Infrastructure Protection

Russia seizing opportunity

Within hours of last month’s twin attacks on Saudi Arabian petroleum facilities, the Russian state arms exporter said it would hold talks with Middle East countries about procuring anti-drone weapons, a market dominated by the U.S. President Vladimir Putin is scheduled to visit Saudi Arabia and the Gulf states next month.  [node:read-more:link]

Antarctica sheds huge berg

The Amery Ice Shelf in Antarctica has calved its largest iceberg in more than 50 years, a 1,636km 2 block which must be monitored as a potential hazard for shipping in the South Atlantic. The third largest ice shelf on the continent, Amery is a key drainage channel. [node:read-more:link]

Upgraded power grid protection

A bill designed to establish an advisory group of public and private sector representatives, tasked with supporting federal efforts to improve protection of the U.S. electricity grid against cyber attacks, has been approved by the House of Representatives homeland committee. One of several such measures before Congress, it would rotate membership of the proposed advisory group every two years. [node:read-more:link]

Energy grid vulnerable

The U.S. government and “other relevant stakeholders” are being advised by the Government Accountability Office to develop a plan for implementing the federal cybersecurity strategy for the country’s electricity grid, which the GAO says is becoming more vulnerable to cyberattack. Noting that industrial control systems are particularly at risk, it warns that recent assessments indicate attacks could cause widespread power outages. [node:read-more:link]

NATO ill-prepared for drone attacks

The evolution of asymmetric warfare means that NATO isn’t prepared to repel attacks by swarms of small drones and short-range missiles, according to Jason Rood, U.S. Undersecretary of Defense for policy. He says such threats have developed faster than the alliance’s ability to rework missile defense and radar systems to detect small fast objects. [node:read-more:link]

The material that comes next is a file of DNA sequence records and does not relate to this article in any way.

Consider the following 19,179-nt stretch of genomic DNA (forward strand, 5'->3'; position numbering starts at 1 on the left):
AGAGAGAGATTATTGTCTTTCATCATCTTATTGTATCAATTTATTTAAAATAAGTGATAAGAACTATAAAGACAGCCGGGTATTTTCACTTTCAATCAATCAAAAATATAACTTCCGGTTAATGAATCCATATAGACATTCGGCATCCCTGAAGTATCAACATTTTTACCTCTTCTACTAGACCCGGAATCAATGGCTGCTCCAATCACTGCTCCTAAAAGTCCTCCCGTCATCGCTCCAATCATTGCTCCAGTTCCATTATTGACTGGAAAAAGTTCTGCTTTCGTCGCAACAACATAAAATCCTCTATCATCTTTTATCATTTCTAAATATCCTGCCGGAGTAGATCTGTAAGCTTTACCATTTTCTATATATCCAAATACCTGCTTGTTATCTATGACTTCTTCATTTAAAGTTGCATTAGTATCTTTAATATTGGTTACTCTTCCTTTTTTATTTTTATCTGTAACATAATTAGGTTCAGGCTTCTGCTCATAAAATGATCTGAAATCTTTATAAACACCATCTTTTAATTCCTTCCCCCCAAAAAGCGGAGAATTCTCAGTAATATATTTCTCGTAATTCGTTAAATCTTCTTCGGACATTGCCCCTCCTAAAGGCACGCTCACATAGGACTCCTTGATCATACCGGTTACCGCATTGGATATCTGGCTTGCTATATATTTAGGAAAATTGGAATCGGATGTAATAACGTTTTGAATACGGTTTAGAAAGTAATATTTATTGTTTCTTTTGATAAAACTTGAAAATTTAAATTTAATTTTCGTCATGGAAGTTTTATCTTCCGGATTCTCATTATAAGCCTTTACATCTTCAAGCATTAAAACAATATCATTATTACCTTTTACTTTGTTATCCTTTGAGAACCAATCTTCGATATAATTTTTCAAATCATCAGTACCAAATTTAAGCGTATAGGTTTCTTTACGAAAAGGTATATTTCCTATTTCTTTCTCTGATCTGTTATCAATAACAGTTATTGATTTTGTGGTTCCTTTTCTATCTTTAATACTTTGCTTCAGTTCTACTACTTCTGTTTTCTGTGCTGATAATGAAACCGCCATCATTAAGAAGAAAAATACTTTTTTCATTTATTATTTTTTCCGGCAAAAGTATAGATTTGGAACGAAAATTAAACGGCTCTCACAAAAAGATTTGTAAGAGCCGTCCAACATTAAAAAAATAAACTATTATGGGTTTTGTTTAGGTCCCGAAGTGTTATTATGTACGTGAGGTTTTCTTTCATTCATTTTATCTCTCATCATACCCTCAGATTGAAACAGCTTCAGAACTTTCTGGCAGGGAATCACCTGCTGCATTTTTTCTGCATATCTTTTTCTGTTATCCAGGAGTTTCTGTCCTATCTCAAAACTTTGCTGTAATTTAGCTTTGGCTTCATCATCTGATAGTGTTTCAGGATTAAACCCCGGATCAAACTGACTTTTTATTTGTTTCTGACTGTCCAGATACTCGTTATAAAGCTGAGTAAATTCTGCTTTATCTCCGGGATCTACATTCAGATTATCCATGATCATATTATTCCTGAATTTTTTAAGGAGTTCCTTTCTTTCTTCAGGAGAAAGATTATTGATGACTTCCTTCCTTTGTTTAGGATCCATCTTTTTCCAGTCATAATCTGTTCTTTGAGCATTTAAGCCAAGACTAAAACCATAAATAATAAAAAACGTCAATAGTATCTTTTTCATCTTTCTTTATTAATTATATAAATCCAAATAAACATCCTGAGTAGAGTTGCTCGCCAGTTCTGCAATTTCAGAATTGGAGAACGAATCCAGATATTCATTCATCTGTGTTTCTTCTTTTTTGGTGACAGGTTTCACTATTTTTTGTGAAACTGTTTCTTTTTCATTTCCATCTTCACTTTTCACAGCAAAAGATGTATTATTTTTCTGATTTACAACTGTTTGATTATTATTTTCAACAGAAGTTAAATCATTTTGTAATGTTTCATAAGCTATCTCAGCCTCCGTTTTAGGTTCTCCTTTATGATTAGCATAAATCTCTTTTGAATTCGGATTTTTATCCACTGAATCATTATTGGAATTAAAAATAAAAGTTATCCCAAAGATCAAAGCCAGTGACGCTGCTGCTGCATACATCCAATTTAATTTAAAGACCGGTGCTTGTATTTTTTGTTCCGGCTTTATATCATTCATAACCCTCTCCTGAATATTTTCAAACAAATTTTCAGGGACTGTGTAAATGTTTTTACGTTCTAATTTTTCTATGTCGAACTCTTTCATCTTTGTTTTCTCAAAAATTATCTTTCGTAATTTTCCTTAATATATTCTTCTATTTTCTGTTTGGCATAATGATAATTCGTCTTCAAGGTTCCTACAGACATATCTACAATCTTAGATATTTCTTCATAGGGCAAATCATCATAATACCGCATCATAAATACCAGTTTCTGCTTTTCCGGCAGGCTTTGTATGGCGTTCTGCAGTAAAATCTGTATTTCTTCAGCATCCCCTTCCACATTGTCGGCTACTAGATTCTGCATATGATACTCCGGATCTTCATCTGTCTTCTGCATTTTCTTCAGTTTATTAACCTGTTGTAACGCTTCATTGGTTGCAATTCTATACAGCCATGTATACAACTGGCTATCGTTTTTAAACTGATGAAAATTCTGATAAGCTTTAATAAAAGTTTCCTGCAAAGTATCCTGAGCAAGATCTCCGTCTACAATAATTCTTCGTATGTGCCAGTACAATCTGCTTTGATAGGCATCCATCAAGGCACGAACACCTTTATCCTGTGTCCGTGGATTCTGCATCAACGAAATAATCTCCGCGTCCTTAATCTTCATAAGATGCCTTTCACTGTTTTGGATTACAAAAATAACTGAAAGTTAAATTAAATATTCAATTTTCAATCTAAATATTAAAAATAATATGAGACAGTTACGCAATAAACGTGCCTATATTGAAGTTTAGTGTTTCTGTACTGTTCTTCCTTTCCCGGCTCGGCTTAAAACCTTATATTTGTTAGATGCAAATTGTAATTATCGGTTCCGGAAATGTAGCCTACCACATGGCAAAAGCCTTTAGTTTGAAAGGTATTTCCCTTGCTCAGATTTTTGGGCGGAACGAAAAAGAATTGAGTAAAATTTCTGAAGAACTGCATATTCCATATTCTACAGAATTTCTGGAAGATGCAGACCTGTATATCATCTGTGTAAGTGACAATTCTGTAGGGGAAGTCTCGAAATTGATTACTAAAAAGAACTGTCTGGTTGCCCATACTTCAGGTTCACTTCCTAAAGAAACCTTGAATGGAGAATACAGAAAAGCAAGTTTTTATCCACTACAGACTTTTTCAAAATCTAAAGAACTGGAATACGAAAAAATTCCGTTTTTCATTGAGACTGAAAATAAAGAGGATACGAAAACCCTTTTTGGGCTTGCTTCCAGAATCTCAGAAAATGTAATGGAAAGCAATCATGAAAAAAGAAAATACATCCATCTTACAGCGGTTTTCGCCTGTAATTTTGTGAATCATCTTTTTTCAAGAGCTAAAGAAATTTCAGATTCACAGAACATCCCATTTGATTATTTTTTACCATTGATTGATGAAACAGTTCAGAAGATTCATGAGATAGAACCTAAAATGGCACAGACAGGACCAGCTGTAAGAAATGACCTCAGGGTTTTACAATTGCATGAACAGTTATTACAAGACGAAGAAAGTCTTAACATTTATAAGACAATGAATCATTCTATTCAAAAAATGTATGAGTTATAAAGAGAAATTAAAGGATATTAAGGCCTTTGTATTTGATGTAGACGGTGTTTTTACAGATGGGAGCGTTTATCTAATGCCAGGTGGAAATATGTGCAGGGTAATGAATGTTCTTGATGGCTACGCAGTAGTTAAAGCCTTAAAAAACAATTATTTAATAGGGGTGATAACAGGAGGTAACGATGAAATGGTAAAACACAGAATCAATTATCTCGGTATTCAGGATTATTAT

Iran vows to fight

Reacting to a U.S. decision to sent more troops and weapons to Saudi Arabia after the recent drone strike on critical oil infrastructure, Iranian Foreign Minister Mohammad Javad Zarif says he’s not confident that war can be avoided. He also said in a televised interview that “whoever starts one will not be the one who finishes it.” [node:read-more:link]

Saudis blame Iran for attack

Saudi Arabia says it can prove Iran’s complicity in the recent drone attack on two major Saudi petroleum facilities. Even so, the kingdom is expected to wait until a UN inspection team completes its investigation. [node:read-more:link]

High-level rift over Saudi attack

The U.S. administration evidently is divided over whom to blame for the recent drone attck on Saudi Arabian petroleum installations. The Pentagon’s chief spokesman, Johnathan Hoffman, says that while there are indications that Iran was in “some way” responsible, he declined to definitively blame Iran. This was after Secretary of State Mike Pompeo said it was “abundantly clear” that Iran was responsible. [node:read-more:link]

LOE satellites vulnerable?

The U.S. National Security Agency is running an experiment designed to test whether the growing number of military and civilian satellites in lower earth orbit have been compromised. The focus, using artificial intelligence technology, is on trying to find out whether orbits have changed and what countermeasures are possible. [node:read-more:link]

More drone strikes likely?

Recent drone attacks on Saudi Arabian petroleum facilities evidently are raising concerns about the prospect of similar strikes against other strategic facilities. The extensive damage has spiked an increase in global oil prices. [node:read-more:link]

Saudi attack increasing tensions

Jens Stoltenberg, the Dane who has been Secretary General of NATO since 2014, worries about Middle East tensions rising after the weekend drone attack on Saudi Arabia’s main oil-processing facility. While there’s an ongoing argument about who was responsible, Stoltenberg said Iran is “destabilizing” the region. [node:read-more:link]

Hackers shut down utilities

Intermittent U.S. power grid shutdowns last March were caused by hackers exploiting utilities’ firewall vulnerabilities. The North American Electric Reliability Corp. says grids were down for up to five minutes at a time but that the software issues have been resolved. [node:read-more:link]

Hong Kong bill withdrawn

Hong Kong Chief Executive Carrie Lam has withdrawn contentious draft legislation which would have permitted extradition of Hong Kong residents to China. The bill sparked months of protests in the former British colony, raising fears of Chinese military intervention. [node:read-more:link]

B.C. cable car link sabotaged

RCMP believe someone deliberately cut the inch-thick cable of the two-kilometre Sea-to-Sky gondola line, a popular tourist attraction along Highway 99 north of Vancouver. Not operating at the time, it usually carries up to 240 passengers at a time on its 30 cars. [node:read-more:link]


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